For professionals and companies that do not own a building, rent is usually one of the main budget expenses. The signing of a commercial law must be a protection for your business and not a lot of constraining and costly unpleasant surprises. The location is chosen, the layout of the premises, and customer loyalty are often of strategic, if not capital, importance. You can also get help from the M&A advisory.
Most of the time, landlords of commercial buildings are well aware of their rights and do not hesitate to protect themselves as much as possible. Notice to tenants: avoid being handcuffed by a contract that is too favorable to the landlord. Consult your notary.
Unlike residential leases, the Civil Code of Quebec provides very few rules to protect the tenant when signing a commercial lease. Moreover, there is no generic model for a commercial lease, as is the case in the residential sector. Every commercial lease must be custom-written and must take into account many tenant-specific factors.
In addition, it is often the owners or lessors of commercial buildings who prepare the lease. They do not hesitate to include restrictions and impose obligations on the tenant. The tenant, therefore, has every interest in fully understanding the scope of the proposed clauses and above all in negotiating the terms and conditions when necessary.
Rent is the principal obligation of the tenant. What does this rent include? Does it include sales tax? Here are some points that deserve to be negotiated before signing a lease to avoid unpleasant surprises.
Moving a business entails significant costs such as moving costs, insurance, changes related to stationery and business cards, etc. In the commercial field, the tenant does not benefit from the “right to stay in the premises”. At the expiration of the lease, the landlord is not obliged to offer a renewal or an extension to its current tenant, unless a specific clause is included in the lease. The M&A advisor will not be a bad choice to get the job done.
The renewal option thus assures the tenant that he will be able, at the end of his lease, to continue to rent the same premises, if he so wishes. Particular attention must be paid to the wording of the clause. Indeed, the applicable terms and conditions must be determined in advance. Otherwise, the landlord could demand a substantial rent increase. To make sure,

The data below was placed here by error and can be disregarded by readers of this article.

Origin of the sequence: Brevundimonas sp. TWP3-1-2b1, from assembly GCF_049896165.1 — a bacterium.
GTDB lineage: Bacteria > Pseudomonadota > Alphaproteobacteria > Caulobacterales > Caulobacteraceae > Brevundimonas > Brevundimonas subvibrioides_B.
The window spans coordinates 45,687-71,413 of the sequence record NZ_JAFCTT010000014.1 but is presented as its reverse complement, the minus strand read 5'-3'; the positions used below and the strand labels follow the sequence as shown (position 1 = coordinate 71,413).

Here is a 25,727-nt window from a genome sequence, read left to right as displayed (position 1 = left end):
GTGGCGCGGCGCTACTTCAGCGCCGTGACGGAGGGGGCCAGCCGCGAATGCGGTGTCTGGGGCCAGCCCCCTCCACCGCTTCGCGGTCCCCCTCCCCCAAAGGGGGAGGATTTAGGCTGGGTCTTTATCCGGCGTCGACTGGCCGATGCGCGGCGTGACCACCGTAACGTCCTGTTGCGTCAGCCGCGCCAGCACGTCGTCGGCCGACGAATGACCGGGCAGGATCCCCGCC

RIGHT OF FIRST REFUSAL
The lease may also include a “right of first refusal”. In the event of the sale of the immovable, the lessee will have priority over any other buyer, if such a clause is provided. In fact, the tenant reserves the right to buy the building himself, and this at the same price as the purchase offer made by a third party in good faith to the landlord. The tenant will then have the choice of buying the building or remaining a tenant.
PUBLICATION OF THE LEASE
Remember that to properly protect your commercial lease, it is always recommended to publish it in the Land Registry to prevent a new buyer from terminating the lease in the event of the sale of the building. This is a right that the landlord cannot object to, and the costs are minimal.
Failing to publish a lease notice, if the building is sold to a third party, the new owner could, at his sole discretion, evict the tenant within 12 months following the purchase of the building, even if there are two, three, or even ten (10) years left on the lease.
The tenant’s sole recourse will be to sue his former landlord for damages. If the lease is published, the new owner will have to respect the lease and the renewal options. In addition, the right of first refusal will be enforceable against everyone. To protect your rights,
Each case is unique. Simple strategic considerations may prompt the negotiation of special clauses. For example, it could be advantageous for a tanning salon operator to negotiate an exclusivity clause prohibiting the rental of premises in the same building to another tanning salon.
For a start-up business, it could be interesting to negotiate an exit clause, allowing the tenant to end the lease, on the basis of a few months’ notice. In short, there is no magic solution. The drafting of the lease is just as important as the negotiation. Before signing, before handcuffing yourself, consult your notary. It could make all the difference.